Oil prices steadied at the beginning of June with a floor seeming to be found at $70 per barrel for crude oil. The last week of the month however, saw significant drops in price and this has left considerable uncertainty in the markets as to where prices will head in July.
Such uncertainty is nothing compared to the roller-coaster ride that is foreign exchange (international currencies), which dominated June more than oil prices. At times, the euro looked almost out for the count, which should make this summer’s European holidays a little easier on the wallet. US holidays on the other hand, will remain expensive, as the US dollar continues to strengthen.
The question is often asked as to why the value of the dollar is so important with regard oil prices and the truth is, oil price movements can never be fully appreciated until the impact of the dollar is understood. To illustrate the point, 2 years ago British tourists were buying up consumer goods in the States because the £ was worth so much, ie, a $100 i-pod was worth £65 in 2007, but only £50 a year later as the exchange rate reached $2 for every £1. The same is true for purchases of oil. When the $ is weak, oil can be bought in local currency for relatively low prices. Looking at it in a different way, when the $ is weak, your £1,000 / €1,000 / 1,000 Yen goes a lot further and buys you a lot more oil.
Such a situation encourages both speculative and long-term purchasers of oil, particularly those from strategic reserve agencies or operators who are less exposed to price volatility (eg, State Oil Companies) to buy more oil and push prices up. Conversely when the dollar is strong (as it is at the moment), suddenly oil becomes less of a bargain and buyers disappear off the scene.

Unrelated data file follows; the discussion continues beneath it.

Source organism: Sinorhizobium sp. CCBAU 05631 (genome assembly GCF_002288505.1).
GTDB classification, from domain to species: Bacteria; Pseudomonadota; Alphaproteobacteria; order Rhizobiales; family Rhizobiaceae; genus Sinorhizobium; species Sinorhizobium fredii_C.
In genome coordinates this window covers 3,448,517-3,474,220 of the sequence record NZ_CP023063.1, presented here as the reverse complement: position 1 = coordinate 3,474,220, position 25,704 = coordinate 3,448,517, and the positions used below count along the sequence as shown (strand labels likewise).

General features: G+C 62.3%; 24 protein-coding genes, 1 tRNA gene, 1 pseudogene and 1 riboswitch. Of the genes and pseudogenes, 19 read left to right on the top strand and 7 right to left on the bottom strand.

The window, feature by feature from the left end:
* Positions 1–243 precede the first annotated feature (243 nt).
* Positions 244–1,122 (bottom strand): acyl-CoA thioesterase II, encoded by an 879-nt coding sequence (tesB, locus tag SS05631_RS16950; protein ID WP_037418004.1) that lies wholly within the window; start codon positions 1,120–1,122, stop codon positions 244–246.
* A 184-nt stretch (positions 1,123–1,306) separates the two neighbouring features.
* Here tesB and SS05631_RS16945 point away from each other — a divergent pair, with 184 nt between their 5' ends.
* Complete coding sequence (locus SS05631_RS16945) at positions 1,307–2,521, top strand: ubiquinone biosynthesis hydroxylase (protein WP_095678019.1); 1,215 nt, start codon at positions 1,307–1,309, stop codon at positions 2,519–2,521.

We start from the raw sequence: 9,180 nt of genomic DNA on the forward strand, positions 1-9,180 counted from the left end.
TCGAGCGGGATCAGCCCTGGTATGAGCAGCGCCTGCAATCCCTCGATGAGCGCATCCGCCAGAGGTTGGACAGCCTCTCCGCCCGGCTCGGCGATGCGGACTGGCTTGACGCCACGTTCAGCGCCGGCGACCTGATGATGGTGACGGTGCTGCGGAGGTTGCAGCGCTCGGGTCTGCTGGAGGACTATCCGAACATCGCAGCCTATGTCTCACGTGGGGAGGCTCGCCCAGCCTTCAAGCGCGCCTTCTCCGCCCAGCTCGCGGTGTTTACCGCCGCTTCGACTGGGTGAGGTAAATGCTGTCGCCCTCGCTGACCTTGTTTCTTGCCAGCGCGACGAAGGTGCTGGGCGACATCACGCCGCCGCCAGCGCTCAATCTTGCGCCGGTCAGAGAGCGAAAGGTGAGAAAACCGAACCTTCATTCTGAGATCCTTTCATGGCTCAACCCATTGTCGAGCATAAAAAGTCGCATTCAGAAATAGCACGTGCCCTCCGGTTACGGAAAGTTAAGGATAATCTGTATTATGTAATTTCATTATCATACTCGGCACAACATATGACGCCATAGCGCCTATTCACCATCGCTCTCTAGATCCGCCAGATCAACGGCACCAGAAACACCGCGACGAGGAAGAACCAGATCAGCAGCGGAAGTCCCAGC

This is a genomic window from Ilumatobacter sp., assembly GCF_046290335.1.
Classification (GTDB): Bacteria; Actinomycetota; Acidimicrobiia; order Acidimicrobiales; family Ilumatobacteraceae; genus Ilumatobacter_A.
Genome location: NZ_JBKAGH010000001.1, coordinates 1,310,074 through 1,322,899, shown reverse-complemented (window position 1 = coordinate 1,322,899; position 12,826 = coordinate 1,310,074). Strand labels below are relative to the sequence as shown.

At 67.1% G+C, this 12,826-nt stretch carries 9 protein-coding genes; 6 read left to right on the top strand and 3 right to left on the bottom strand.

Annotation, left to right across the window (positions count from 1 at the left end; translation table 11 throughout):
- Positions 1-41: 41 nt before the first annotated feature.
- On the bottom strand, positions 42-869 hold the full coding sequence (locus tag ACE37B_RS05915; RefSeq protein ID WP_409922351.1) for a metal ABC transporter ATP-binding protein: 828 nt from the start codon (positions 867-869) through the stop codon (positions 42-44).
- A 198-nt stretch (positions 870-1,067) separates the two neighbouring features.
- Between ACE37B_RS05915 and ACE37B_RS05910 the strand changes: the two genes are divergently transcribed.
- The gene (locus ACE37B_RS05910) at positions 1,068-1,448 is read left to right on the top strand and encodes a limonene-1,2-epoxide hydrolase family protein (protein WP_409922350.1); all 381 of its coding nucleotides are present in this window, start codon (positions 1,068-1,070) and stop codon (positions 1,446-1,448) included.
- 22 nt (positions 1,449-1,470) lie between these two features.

The graph attached starkly demonstrates this correlation. The red line shows the bulk gasoil price (the key marker grade for refined products) and it clearly rises as the blue line (international $ valuation) falls and vice-versa. So if we look at the situation in September 2008 and the start of the credit crunch, investors rapidly sought refuge in the US dollar, pushing its value upwards and gasoil prices fell rapidly. Then by January 2009, the oil market bottoms out and prices begin to rise and this is matched by a corresponding fall in the dollar.
Where next? A double-dip recession would continue to push the $ up in value (investors again seeking refuge in the $) and with that, gasoil prices would almost certainly fall. On the other hand, if the western economies slowly grow their way out of recession, then the $ will likely fall and gasoil prices rise. Portland’s prediction is that the dollar will continue to rise in the short-term as fears remain around the bouncebackability (sic Iain Dowie) of western economies. However, by the end of the year, we see stronger growth, a falling $ and rising oil prices.
Perhaps it is best to delay that Florida trip until 2011…